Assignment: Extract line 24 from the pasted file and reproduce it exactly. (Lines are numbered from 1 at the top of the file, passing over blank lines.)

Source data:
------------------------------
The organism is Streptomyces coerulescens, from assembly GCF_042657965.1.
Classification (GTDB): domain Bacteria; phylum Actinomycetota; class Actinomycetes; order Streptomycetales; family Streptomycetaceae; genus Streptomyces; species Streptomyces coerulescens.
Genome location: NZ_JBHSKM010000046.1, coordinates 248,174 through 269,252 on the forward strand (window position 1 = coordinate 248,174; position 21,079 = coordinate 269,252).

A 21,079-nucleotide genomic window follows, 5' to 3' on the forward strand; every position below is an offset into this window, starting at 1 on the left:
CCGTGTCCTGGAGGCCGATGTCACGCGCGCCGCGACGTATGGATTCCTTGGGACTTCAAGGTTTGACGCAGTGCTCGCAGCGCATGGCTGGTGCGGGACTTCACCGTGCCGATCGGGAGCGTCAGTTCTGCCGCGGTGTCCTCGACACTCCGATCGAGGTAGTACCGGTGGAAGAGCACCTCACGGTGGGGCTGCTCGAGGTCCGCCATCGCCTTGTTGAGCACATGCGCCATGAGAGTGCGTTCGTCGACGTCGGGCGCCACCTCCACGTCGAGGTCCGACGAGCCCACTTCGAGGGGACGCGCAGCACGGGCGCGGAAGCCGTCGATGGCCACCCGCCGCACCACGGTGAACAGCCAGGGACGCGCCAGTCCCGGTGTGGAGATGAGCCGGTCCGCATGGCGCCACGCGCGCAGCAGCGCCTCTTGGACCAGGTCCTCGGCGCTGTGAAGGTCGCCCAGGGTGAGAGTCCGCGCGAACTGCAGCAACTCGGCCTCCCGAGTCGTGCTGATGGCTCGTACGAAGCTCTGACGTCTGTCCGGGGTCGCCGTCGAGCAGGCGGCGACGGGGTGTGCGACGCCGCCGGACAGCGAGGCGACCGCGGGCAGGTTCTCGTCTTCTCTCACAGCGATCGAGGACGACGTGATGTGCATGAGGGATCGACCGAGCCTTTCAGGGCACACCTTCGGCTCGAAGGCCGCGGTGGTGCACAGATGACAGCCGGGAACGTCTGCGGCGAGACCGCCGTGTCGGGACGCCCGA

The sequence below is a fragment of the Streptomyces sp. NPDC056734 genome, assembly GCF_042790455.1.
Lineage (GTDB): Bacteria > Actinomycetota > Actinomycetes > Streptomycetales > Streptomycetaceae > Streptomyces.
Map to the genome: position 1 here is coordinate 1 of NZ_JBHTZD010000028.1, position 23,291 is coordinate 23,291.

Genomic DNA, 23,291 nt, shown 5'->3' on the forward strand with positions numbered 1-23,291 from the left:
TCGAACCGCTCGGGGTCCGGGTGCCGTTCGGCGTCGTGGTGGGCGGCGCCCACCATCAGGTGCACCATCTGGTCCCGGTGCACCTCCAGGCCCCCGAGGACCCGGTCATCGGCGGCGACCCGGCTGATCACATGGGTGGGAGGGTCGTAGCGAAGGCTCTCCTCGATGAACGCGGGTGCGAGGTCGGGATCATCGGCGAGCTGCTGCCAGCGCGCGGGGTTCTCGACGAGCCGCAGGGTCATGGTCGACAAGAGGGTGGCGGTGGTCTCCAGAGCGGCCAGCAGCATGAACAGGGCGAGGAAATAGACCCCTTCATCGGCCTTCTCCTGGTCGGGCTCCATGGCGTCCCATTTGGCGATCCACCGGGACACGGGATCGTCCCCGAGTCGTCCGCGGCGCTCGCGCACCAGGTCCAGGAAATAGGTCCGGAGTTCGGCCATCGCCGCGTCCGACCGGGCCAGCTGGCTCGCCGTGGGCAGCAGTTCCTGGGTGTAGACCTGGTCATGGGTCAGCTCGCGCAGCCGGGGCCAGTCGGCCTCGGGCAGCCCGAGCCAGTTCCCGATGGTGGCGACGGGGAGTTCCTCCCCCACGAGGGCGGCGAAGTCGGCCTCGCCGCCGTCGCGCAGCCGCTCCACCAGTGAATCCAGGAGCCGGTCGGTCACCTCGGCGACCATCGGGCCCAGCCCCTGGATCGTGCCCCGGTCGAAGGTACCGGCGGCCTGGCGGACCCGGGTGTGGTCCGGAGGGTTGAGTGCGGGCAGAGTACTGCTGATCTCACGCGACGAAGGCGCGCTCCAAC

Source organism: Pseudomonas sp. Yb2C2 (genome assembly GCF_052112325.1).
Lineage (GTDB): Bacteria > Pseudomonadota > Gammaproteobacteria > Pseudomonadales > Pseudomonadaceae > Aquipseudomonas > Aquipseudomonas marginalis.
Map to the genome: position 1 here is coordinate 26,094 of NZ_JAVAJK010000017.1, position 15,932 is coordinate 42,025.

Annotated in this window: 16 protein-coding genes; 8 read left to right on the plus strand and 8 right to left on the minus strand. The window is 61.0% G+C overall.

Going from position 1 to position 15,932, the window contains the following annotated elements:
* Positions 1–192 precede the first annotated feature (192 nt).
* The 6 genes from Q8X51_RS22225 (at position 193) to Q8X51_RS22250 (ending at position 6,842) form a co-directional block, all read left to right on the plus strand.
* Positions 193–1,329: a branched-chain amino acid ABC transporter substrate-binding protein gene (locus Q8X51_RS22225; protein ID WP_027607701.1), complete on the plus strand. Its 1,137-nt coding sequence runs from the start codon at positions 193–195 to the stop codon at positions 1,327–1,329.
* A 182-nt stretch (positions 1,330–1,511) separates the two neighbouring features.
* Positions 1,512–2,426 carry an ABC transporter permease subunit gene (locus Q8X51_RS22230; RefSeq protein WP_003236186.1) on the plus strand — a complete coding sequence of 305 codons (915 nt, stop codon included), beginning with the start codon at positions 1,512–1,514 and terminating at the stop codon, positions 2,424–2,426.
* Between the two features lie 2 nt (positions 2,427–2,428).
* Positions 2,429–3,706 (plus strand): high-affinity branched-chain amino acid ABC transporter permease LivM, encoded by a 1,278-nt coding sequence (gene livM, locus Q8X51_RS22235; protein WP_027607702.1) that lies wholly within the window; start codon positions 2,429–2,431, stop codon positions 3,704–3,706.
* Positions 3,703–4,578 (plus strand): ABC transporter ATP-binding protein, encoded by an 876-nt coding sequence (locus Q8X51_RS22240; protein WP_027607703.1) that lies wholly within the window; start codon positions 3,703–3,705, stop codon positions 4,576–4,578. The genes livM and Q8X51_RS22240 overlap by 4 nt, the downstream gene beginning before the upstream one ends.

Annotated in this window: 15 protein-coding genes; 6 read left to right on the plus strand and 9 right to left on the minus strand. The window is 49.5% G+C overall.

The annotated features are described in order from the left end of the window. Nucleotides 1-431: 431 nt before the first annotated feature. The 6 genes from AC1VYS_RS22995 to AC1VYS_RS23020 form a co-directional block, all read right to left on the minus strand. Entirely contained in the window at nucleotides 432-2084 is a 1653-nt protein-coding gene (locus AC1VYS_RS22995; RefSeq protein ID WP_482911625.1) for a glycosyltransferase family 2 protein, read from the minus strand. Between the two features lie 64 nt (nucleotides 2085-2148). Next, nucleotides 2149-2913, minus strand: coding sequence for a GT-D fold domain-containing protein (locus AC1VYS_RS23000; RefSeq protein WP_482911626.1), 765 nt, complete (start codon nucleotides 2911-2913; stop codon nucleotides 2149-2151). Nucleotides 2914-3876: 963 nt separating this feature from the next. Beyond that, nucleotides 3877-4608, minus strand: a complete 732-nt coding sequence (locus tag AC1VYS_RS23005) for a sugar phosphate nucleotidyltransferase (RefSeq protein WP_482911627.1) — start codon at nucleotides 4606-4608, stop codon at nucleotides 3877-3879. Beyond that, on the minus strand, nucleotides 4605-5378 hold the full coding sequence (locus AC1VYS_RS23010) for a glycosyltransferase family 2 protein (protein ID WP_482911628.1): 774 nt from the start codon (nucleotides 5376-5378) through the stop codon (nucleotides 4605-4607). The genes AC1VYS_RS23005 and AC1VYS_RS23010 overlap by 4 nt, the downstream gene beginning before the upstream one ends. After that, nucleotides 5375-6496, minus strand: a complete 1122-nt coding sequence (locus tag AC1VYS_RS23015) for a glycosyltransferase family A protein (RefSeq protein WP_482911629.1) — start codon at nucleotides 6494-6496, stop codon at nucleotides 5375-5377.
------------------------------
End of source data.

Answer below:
Annotated in this window: 15 protein-coding genes; 6 read left to right on the plus strand and 9 right to left on the minus strand. The window is 49.5% G+C overall.